The usual grading system assigns a type subclassification based on the amount of disruption:

  • Type I – less than 1 inch (2.5cm) of pubic diastasis, or rami are fractured; no significant posterior injury
  • Type II – more than 1 inch of diastasis; one or both SI joints widened; posterior SI ligament intact; anterior SI, sacrospinous and sacrotuberous ligaments torn
  • Type III – all anterior and posterior ligaments disrupted

How is this grading system useful? It is generally predictive of hemodynamic instability, resuscitation requirements, and the possibility of concomitant vascular and/or neurologic compromise. However, you can also get a pretty good idea of all of that just looking at the x-ray. But it is helpful in describing the injury to your orthopedic colleagues.

Tomorrow: What to do about it in your trauma bay.

Unstable Patient & Pelvic Fracture + Hemoperitoneum

The usual thinking is that most unstable trauma patients need a quick trip to the OR to stop the bleeding from something. In the US and Europe, patients with nasty pelvic fractures are no exception, especially those with hemoperitoneum. But many of these patients are bleeding from vessels associated with the pelvic fractures and not so much from associated intra-abdominal injuries. And operative management of pelvic fracture bleeding is far from satisfying, even when using preperitoneal packing.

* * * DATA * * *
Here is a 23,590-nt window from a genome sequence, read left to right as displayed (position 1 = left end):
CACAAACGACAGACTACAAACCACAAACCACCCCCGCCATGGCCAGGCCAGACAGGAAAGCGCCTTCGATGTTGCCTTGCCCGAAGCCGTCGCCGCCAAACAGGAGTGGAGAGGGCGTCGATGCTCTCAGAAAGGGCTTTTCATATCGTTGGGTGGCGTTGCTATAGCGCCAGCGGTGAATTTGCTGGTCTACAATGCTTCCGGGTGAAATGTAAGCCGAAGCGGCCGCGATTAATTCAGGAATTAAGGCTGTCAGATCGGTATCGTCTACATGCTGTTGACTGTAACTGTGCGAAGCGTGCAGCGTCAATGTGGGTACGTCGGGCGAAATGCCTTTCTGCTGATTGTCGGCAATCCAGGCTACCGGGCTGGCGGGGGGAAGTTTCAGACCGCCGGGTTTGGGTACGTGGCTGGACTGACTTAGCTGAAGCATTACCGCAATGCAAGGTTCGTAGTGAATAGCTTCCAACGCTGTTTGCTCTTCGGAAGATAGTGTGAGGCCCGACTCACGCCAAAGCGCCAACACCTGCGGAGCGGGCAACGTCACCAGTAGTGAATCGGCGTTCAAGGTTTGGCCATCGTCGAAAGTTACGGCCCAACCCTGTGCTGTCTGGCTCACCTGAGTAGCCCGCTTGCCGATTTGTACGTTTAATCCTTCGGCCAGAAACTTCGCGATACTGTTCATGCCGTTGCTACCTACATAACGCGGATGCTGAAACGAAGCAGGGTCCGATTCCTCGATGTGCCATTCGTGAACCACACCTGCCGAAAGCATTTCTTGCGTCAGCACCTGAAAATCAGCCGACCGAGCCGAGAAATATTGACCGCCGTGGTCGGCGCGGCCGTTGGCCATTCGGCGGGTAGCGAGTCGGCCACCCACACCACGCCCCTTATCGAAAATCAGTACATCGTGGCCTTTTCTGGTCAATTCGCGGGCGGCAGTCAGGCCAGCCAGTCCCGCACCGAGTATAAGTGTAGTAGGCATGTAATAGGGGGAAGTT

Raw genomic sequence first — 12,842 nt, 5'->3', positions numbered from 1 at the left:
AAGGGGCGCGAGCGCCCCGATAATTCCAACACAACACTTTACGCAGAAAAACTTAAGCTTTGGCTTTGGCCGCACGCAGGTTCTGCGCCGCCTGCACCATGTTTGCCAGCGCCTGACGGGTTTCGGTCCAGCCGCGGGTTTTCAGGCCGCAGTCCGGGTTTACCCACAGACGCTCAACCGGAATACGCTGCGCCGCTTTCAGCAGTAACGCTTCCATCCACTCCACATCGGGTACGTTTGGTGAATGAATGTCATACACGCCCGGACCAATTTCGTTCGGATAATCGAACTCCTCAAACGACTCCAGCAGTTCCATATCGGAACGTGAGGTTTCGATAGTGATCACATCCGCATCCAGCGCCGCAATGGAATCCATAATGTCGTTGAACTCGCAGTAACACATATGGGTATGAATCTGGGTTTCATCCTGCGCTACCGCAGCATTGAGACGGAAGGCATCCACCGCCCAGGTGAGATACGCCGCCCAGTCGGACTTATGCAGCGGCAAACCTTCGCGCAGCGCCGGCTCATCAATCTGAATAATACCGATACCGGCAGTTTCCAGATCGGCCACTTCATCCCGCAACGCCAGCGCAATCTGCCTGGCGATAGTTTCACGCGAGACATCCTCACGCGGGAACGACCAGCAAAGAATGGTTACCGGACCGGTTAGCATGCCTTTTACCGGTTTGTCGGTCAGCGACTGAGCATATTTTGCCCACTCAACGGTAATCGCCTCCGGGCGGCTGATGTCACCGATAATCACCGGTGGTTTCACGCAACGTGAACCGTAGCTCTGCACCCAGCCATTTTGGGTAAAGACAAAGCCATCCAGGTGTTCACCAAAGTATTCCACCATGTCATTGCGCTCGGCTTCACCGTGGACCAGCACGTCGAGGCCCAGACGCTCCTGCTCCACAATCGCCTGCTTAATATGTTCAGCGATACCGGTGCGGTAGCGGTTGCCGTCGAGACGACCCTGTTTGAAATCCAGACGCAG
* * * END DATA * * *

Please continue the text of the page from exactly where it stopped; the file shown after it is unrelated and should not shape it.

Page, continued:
Well, things are a little different in Japan. In many cases, unstable patients are taken to interventional radiology for angio and possible embolization. Is this prudent, or is it dangerous? A Japanese group decided to critically look at this practice by examining the Japan Trauma Data Bank for answers.

Here are the factoids:

  • Patients with pelvic fracture and positive FAST were included, who underwent either laparotomy or angioembolization as their first intervention (n=1153). Those with non-salvageable head injury were excluded, as well as patients who underwent another major procedure first (craniotomy, thoracotomy, ortho procedures, etc.). Only 317 patients remained.
  • In-hospital mortality was the primary outcome of interest
  • A total of 123 underwent laparotomy first, and 194 went to angio first
  • A very small number of patients were hypotensive on arrival (81 laparotomy first, 82 angio first)
  • Half of the patients who were hypotensive on arrival went to angio first (!)
  • Laparotomy-first patients had a higher crude mortality, but this disappeared when confounders were controlled. This was true in patients who were either normotensive or hypotensive on arrival.
  • The authors concluded that the initial intervention should be determined by severity of injury, since in-hospital mortality was no different

Bottom line: Whoa! This is a sweeping statement for a study with so few subjects. Yes, it can be very difficult to determine whether initial bleeding is from the pelvis vs a solid organ or mesenteric injury while in the ED. But it is all too easy to fritter away time (and the patient’s blood/life) in the angiography suite. I recommend trying to stabilize your patient as best you can with fluid and/or blood. If you can maintain a “reasonable” blood pressure, proceed to CT for a quick look at the torso. Then go to the most appropriate location to take care of the problem. And if your patient decompensates in CT or angio, immediately proceed to the operating room!

Related posts:


  • Comparison between laparotomy first versus angiographic embolization first in patients with pelvic fracture and hemoperitoneum: a nationwide observational study from the Japan Trauma Data Bank. Scand J Trauma 21:82, 2013.
  • Eastern Association for the Surgery of Trauma Practice Management Guidelines for Hemorrhage in Pelvic Fracture-Update and Systematic Review. J Trauma 71:1850-1868, 2011.